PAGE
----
"I wear a size 11 women's shoe and a size 9 men's," I told a friend today.
"Do women normally know their size in men's shoes?" he asked.
"I don't think so," I said. "I know because it used to be really hard to find sneakers that I liked and that fit."
I wasn't telling the whole truth there. I wore jeans from the men's section, too, and it's not because they really fit better on my hipsy, curvy build, no matter how much I protested that they did at the time.
Maybe I was using a different definition of the word "fit".
It made me wonder why I don't buy a pair of men's dress shoes. I don't wear heels, except under duress, because I don't like the way they feel, I don't care about the way they look, and I don't want to have to learn how to walk in them in order to fit someone else's idea of gender conformity. Flats don't go with every outfit, and I'm not sure I'll be able to find another pair of shoes like my now-bedraggled chunky black dress shoe. Maybe I could find something work-appropriate in the men's section, if I looked there.
I love seeing women and people of many genders* dress in masculine ways. It's one part attraction, one part admiration, and maybe one part jealousy, because I've never quite been able to pull the look off and generally plump for buying clothes that are "right for my body type". Maybe, if I tried harder and looked up some how-to guides on the internet, I could dress that way too in spite of my hips and my breasts.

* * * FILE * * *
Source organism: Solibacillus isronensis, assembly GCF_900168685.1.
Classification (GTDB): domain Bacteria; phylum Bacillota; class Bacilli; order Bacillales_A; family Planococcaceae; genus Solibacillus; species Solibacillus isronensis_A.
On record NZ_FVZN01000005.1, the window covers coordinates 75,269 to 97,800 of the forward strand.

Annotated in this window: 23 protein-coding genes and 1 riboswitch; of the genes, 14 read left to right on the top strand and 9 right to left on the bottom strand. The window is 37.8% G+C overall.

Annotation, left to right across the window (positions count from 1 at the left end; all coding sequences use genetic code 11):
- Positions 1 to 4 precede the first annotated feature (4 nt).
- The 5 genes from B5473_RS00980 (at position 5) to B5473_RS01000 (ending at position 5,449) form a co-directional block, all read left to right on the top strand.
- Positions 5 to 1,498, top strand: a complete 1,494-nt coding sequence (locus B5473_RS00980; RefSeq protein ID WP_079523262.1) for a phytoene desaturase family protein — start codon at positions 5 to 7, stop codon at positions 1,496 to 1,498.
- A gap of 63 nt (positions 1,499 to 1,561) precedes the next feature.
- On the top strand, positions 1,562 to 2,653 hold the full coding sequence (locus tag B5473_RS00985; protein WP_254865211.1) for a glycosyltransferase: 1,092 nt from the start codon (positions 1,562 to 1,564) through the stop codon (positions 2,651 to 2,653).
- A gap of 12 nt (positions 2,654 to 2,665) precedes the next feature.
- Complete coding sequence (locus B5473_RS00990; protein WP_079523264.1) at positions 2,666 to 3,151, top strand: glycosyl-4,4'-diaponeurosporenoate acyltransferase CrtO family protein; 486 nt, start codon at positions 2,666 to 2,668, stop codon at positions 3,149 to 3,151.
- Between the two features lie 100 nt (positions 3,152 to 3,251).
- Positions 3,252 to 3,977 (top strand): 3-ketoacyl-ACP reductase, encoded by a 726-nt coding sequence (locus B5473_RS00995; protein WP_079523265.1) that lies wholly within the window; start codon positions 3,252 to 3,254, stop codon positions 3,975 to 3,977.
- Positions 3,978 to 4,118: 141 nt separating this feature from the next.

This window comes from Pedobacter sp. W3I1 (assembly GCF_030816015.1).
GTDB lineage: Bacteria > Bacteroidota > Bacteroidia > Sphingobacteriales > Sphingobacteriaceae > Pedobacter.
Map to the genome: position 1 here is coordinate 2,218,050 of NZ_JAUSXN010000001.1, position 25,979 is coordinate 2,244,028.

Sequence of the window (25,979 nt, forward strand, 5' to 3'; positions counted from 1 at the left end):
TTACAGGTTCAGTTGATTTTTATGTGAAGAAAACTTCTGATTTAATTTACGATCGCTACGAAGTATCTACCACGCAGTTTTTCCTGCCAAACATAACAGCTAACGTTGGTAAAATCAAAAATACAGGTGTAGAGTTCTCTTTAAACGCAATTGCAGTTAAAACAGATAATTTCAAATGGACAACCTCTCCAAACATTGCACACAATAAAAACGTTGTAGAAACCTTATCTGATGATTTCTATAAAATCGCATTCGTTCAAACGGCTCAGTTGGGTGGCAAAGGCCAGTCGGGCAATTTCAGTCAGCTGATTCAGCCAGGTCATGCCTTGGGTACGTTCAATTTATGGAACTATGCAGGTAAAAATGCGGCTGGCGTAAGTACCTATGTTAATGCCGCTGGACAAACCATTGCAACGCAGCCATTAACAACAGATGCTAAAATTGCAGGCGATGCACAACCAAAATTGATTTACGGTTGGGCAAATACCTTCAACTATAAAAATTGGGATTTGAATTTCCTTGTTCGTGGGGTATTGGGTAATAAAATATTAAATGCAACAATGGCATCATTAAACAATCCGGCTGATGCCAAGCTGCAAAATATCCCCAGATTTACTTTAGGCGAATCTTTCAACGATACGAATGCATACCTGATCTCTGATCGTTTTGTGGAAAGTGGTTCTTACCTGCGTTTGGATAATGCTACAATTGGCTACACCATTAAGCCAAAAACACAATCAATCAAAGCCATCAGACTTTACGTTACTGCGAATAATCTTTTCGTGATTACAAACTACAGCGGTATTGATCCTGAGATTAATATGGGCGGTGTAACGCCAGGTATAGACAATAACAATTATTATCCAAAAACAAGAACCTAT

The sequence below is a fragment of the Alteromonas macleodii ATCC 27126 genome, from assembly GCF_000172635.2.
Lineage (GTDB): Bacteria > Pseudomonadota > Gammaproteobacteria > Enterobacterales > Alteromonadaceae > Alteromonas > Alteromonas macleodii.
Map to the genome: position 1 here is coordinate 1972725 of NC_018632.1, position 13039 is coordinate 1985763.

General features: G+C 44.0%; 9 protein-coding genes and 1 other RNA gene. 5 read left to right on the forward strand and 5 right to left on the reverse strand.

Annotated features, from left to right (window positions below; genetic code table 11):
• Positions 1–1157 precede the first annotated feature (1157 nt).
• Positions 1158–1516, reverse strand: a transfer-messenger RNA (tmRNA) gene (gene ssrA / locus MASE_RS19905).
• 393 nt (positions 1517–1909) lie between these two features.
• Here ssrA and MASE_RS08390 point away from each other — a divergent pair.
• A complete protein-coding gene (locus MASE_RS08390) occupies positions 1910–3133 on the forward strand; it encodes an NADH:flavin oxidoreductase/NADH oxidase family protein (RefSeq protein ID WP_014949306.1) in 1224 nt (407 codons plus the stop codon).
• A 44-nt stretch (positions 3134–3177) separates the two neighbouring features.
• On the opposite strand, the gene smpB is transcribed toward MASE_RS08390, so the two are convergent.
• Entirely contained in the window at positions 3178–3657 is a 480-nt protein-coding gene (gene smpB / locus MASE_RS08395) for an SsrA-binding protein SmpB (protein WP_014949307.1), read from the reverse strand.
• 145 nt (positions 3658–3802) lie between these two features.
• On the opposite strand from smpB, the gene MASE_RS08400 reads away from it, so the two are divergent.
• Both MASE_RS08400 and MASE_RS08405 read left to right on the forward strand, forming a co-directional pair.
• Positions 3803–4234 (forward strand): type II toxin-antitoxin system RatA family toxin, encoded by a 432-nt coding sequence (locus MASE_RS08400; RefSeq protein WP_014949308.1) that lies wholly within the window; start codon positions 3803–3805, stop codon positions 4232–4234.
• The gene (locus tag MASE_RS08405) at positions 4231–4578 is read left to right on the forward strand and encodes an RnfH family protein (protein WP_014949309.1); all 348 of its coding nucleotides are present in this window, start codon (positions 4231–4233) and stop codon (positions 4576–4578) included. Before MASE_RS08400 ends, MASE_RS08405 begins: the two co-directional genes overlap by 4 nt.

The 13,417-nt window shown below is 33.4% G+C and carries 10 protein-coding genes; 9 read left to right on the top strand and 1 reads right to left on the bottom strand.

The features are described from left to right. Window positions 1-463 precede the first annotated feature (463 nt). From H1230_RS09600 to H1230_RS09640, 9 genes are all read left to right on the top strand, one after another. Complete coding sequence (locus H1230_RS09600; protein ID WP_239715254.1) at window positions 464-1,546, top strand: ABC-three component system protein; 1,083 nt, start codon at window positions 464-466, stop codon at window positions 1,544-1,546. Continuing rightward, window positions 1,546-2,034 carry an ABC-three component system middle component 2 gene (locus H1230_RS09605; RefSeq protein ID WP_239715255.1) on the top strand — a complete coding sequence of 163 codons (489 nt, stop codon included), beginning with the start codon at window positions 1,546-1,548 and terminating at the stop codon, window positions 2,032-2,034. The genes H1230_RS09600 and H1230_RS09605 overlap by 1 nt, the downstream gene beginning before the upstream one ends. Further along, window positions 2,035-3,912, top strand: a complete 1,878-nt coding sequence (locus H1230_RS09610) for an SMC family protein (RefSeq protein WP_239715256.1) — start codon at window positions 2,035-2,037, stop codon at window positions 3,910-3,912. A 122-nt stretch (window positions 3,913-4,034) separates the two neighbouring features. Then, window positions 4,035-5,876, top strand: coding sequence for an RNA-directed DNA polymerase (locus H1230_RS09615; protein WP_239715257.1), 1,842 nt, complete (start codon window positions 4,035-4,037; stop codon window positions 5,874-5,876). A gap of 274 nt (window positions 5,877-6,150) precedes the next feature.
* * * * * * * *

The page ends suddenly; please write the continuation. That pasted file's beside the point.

But no one at my place of employment goes anywhere near the lines of blurring gender roles. There's even a dress code neatly spelled out in two columns: women may wear this, men may wear that. Plus, I enjoy my work. I like the paycheck, the house and the bills and the food it pays for. Having money and being employed beats the hell out of the other option. Maybe this makes me a coward, that I'm too scared to lose career opportunities to even look for men's shoes that might make me feel great (and that might not. Who knows?). I know that it makes me lucky, because I'm wondering what shoes I can wear to keep a job, instead of (for example) whether I can buy new shoes at all.
I guess I have a decision to make: would I rather spend hours shopping, looking for shoes I like that toe the dress code line but don't make me want to throw them through a window after wearing them for two hours? should I just suck it up and cope with heels for the sake of the paycheck? am I brave enough to alter my wardrobe and make it more masculine?
Clock's ticking. These shoes won't last forever.
*Not all genders in this particular case. Talking here about the range of genders that starts with some acknowledgement of having ladybits, or having once had them, and adds a layer or few of what's traditionally considered "masculine". I know I don't have all the very best words to describe it, and I'm trying to be as inclusive as possible while still successfully communicating about a particular set of gender expressions that make sense to me. Please feel free to add any language suggestions in the comments.